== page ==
Movies We Like
I think motherhood has been good for Angelina Jolie. Before she started adopting orphans and having kids of her own she was best known as an Oscar-winning knife enthusiast who made out with her brother on television. Well, whatever else that sexy little home wrecker does with her time I now know that she’s also a first class actress who really taps into a primal maternal connection to the sad, sad story at the heart of The Changeling. Fans of true crime and L.A. history should find a lot to get excited about here. It’s a haunting story centered around Jolie’s incredible performance as a mother of a missing child who deals with some extraordinarily weird circumstances above and beyond her heartbreaking loss, and takes on a corrupt L.A.P.D. in the process.
Our story starts in 1928 in a lovingly evoked Los Angeles of a bygone era complete with street cars, rain swept downtown boulevards teeming with pedestrians, and roller skating telephone operators. Jolie, looking like an art deco maven chiseled out of a painting, plays Christine Collins—a single mother raising her nine-year-old son Walter in a middle class neighborhood of L.A. She comes home from work one day to find her house completely empty. At first bewildered she calls the police to report Walter missing and is told that they won’t bother sending any officers over because it’s just not a priority and that furthermore he’s probably just outside and will turn up soon. Days, weeks, and months go by and Walter still has not turned up. Collins finds the L.A.P.D.’s response to her crisis to be incompetent at best and hostile at worst.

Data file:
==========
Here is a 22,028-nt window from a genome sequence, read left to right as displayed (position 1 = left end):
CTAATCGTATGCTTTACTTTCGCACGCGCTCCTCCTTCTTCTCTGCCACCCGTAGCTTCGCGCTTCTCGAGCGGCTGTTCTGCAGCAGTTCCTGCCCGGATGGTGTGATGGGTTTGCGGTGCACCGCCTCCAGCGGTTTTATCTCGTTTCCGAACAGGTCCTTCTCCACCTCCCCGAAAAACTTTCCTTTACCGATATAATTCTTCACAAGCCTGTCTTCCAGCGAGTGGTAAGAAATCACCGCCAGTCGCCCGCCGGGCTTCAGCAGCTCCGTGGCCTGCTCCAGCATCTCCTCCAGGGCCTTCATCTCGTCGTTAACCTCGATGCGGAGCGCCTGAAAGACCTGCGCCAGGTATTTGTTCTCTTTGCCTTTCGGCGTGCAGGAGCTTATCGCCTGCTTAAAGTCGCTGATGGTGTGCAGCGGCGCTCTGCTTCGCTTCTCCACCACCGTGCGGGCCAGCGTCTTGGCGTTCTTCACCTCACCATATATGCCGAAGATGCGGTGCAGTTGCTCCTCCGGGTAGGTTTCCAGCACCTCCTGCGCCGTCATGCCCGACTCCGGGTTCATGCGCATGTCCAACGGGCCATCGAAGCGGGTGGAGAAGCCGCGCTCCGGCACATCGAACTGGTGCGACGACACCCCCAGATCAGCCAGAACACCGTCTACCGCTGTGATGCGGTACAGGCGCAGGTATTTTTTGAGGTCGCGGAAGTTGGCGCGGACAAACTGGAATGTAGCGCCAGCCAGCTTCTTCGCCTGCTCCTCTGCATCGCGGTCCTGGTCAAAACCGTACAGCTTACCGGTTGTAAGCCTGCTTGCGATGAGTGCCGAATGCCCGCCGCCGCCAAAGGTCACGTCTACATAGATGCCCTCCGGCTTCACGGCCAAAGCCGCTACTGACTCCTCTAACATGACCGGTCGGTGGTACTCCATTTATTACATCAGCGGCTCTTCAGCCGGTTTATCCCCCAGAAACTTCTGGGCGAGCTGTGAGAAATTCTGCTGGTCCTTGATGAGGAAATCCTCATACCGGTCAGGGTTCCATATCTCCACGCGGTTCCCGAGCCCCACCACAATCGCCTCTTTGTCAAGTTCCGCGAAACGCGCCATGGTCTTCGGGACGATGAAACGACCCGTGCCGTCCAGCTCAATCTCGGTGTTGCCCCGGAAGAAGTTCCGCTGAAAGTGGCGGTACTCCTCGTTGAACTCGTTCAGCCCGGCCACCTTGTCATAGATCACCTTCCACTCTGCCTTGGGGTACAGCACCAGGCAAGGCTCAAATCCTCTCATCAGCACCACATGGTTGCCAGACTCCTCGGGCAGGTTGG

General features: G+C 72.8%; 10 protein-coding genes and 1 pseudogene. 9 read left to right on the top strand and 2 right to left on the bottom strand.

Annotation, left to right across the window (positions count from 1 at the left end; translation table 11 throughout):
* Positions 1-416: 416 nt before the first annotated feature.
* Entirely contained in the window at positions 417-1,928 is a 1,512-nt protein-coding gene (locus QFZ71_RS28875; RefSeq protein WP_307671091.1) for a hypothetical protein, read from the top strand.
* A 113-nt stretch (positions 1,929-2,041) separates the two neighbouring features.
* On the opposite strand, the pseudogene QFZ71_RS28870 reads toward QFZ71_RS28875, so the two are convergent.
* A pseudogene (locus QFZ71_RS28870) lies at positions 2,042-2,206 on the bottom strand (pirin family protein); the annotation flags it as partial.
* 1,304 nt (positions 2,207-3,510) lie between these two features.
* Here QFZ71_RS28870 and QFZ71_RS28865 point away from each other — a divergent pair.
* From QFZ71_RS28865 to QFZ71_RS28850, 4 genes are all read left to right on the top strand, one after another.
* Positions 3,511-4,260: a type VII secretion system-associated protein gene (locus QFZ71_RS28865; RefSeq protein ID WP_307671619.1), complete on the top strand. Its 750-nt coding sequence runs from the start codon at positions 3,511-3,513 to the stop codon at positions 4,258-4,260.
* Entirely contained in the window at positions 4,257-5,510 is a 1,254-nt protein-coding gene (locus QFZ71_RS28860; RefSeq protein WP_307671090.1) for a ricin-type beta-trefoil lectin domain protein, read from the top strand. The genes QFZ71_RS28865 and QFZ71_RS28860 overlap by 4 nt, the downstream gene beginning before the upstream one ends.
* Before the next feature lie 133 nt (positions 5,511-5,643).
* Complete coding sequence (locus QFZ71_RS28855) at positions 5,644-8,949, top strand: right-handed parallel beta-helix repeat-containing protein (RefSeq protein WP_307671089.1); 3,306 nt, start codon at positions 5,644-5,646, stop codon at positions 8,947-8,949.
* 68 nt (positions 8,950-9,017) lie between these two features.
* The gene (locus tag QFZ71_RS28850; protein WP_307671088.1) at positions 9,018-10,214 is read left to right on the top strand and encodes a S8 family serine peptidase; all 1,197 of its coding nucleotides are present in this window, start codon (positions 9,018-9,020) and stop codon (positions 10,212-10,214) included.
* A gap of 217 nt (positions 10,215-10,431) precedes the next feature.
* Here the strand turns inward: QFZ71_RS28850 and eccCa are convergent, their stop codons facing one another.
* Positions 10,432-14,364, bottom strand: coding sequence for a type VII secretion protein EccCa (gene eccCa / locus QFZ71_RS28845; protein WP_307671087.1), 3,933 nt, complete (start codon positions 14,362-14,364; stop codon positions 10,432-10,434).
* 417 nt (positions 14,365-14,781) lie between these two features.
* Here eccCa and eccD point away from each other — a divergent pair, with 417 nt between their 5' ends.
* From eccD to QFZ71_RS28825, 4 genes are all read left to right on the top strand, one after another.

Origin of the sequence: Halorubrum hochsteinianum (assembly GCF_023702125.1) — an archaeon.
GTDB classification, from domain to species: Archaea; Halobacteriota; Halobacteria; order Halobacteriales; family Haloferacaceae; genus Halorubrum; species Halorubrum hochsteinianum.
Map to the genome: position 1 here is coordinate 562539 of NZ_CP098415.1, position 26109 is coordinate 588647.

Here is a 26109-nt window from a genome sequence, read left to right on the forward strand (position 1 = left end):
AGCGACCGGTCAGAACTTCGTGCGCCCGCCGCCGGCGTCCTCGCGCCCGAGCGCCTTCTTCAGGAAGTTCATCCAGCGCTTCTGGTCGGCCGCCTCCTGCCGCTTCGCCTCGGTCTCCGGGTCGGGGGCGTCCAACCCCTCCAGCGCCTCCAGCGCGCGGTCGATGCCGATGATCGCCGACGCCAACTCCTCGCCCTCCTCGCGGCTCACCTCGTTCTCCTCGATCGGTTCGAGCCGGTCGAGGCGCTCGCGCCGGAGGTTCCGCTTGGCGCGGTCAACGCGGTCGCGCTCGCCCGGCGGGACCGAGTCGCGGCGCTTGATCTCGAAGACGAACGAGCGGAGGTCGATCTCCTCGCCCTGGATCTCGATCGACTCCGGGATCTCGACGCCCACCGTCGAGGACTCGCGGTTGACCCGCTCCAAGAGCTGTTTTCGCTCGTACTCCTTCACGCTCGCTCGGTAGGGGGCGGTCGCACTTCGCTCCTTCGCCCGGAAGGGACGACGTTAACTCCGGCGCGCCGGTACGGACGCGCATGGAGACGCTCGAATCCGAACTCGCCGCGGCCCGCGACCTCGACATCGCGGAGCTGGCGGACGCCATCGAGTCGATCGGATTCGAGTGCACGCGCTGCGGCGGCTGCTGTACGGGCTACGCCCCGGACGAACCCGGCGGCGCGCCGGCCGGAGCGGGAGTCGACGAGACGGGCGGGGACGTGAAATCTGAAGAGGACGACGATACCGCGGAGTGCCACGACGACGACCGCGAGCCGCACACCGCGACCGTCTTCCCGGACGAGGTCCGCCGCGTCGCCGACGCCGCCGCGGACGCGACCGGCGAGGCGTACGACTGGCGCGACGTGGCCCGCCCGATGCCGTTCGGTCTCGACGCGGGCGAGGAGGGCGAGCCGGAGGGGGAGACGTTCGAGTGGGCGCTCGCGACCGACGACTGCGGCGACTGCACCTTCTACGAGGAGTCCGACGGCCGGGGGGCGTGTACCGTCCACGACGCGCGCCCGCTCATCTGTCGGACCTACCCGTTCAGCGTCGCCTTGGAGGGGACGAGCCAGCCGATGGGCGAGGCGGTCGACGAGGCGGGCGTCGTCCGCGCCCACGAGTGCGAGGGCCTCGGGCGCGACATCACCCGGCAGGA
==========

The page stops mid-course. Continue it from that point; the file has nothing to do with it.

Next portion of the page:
Finally, after several months the L.A.P.D.’s head of their Juvenile Division tells Christine that they have found Walter and arranges for them to be publicly reunited. It seems as if the L.A.P.D. has always been under fire for being corrupt and untrustworthy. 1928 was no exception. Under fire for constant stories in the media about departmental corruption, their hope was that delivering the child who claimed to be Christine’s son in front of the media would help tone down the ongoing criticism of the department. But when Christine arrives hoping to find Walter, she finds an imposter.
Here’s where the story gets supremely bizarre. Christine tells Captain J.J. Jones—played by Jeffrey Donovan with an Irish brogue and arrogant disdain for any and all people who get in his way—that the boy who says he is Walter is not, in fact, her son and Jones tells her to take the kid home anyway and see if she reconsiders. Stupefied by all of this Collins agrees and takes the boy home. He calls her “mommy” until she can’t take it anymore. She begs him to stop lying and tell her the truth but he just flashes his adorable 'lil con artist smile and insists that he’s Walter. But the evidence that the kid is not Walter, beyond Christine’s natural intuition, mounts and it plagues her. Walter is taller than the imposter Walter for one—Christine has his height marked on the wall in her kitchen. And while imposter Walter is circumcised the real Walter is not. Christine also goes to Walter’s dentist to retrieve his dental records and the dentist says categorically that they are not the same boy. Christine goes to Captain Jones with her findings and he still insists that, among other things, it’s possible the boy’s spine could have shortened while he was not in her custody. Seriously!